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How to Find Quiet Spaces for Overwhelmed Kids on the Road

by Susan Finch

Jun 16, 2018

© Jerry Coli | Dreamstime.com

Travel Tips

Most kids aren’t built for an endless exploration across Rome, back-to-back days at Disney or long-haul travel without falling to pieces at least once. And let’s face it, most adults can’t do that either without their own grown-up-sized temper tantrum. Although there’s no cure for travel meltdowns, you can dramatically reduce it, or even catch it before it starts by scheduling in some much-needed quiet.

Plan in Advance

Whether your child is prone to meltdowns and has sensory sensitivities or you’re just going to one of the most overcrowded places on earth like Disney, you need a plan of action to give your child some much-needed downtime on the road. Hop online and do some online sleuthing by visiting TripAdvisor or perusing the articles here at WhereverFamily to find the quiet spots. For example, Tom Sawyer Island at Disney World is relatively low profile with shady benches for a quiet spot. Wherever you’re going, you’re bound to find people who have been there and done it before with their own kids, so rely on their wisdom instead of reinventing the wheel.

Look for Unconventional Spaces

You’re not always going to find the picture-perfect stop to grab a little peace and quiet for your kids. You may need to get totally unconventional and sit down on the floor in the corner of the airport in a semi-empty gate. Or you may discover the only place that may be quiet enough for your little one is under the restaurant table. As long as you handle it calmly and let the staff know, “I’m sorry, my kid just needs a moment to collect their thoughts, I’ve got this under control and will address it in five minutes,” the people around you will give you space and admire your assertiveness.

Work in a Nature Stop

Getting back to nature can go a long way to recharging your kids’ minds and bodies and give them a reprieve from the crowds and business of a family-friendly vacation. Studies even show that spending time in nature can help reduce stress and improve your mental energy. Look for state parks near your road trip route, or skip the overcrowded resorts by the amusement parks and camp out instead. Giving your child that break and a moment to rebound and settle their nerves can do wonders for your vacation and turn it from a battle to a calm and relaxing family bonding experience.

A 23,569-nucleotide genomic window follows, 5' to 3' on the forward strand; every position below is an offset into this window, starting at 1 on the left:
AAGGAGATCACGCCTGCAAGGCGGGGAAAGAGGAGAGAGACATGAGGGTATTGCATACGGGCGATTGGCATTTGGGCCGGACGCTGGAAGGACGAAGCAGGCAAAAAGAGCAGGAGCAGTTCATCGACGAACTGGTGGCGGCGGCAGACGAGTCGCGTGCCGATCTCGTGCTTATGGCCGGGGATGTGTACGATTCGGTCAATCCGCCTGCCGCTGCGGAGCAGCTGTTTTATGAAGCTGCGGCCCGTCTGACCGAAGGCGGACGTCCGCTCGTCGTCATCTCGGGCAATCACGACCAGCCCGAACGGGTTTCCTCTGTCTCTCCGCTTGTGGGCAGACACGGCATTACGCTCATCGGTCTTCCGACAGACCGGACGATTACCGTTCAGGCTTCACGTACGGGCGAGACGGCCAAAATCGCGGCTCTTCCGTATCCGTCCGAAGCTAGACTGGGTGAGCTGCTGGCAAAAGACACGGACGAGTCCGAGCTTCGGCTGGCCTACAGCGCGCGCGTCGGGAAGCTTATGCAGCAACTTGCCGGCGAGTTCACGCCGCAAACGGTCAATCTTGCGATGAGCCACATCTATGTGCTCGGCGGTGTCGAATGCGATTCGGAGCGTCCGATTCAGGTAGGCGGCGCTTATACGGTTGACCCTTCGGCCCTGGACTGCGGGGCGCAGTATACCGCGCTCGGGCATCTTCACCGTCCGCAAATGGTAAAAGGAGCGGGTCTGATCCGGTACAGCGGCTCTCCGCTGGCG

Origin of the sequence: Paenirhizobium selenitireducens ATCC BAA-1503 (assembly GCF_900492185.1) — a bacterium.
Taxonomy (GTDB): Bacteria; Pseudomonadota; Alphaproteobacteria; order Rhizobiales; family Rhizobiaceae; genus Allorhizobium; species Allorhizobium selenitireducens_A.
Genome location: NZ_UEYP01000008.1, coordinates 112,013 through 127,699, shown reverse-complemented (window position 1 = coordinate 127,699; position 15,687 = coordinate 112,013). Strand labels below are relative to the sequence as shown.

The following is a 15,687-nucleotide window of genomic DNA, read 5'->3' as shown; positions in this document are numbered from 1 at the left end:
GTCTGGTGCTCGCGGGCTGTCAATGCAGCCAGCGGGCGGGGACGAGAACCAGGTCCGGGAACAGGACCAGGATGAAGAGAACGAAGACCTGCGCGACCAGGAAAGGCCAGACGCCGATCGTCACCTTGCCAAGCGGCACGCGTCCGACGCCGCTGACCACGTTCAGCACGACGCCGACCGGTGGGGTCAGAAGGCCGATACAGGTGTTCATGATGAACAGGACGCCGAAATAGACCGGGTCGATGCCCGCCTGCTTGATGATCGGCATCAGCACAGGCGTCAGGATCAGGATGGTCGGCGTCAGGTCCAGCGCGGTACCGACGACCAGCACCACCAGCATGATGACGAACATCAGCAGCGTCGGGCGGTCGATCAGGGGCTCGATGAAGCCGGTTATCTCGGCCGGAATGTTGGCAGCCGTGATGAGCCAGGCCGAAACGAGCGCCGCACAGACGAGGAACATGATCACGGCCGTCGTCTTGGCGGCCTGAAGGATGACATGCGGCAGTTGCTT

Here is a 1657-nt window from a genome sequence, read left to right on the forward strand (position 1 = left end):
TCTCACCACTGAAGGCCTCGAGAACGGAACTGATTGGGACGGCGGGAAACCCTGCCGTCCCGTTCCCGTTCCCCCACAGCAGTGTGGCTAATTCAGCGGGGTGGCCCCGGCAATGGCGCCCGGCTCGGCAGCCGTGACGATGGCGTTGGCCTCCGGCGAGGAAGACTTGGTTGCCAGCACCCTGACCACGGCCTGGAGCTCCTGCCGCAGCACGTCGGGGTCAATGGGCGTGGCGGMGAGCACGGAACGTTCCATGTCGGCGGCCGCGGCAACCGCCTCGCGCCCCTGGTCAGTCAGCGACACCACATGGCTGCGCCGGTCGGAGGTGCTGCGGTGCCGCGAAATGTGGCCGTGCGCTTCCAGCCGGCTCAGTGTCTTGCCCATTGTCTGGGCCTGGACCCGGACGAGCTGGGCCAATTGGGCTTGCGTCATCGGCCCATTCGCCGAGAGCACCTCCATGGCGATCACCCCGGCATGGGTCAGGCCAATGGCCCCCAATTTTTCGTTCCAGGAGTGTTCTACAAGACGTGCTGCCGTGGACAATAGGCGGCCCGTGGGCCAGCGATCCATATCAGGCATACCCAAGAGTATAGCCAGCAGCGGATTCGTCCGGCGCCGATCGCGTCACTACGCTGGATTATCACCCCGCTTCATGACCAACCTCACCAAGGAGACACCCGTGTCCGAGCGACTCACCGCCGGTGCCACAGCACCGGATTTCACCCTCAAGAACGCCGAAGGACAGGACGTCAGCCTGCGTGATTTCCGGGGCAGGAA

Hop on Board

When all else fails, board a bus, train or boat to get some quiet for your child. Many amusement parks have their own trams, trolleys and trains to scoot you around the park and give your child some built-in rest time in the process. A slow ferry across the water can also help calm your little ones down and make them feel like they’re still part of the adventure. Even a bus ride across town and back or to your hotel for a quick dip before heading back out for an adventure can give your child a quick recharge without interrupting your family vacation plans.

Remember the point of a family vacation isn’t for it to go perfectly, it’s about being together and bonding. Instead of fixating on everything going wrong, focus on how to give your child a little more grace and comfort on the road and be patient. You’ll soon discover the more time you schedule for downtime and quiet for your kids, the more that perfect family vacation will begin to take shape.

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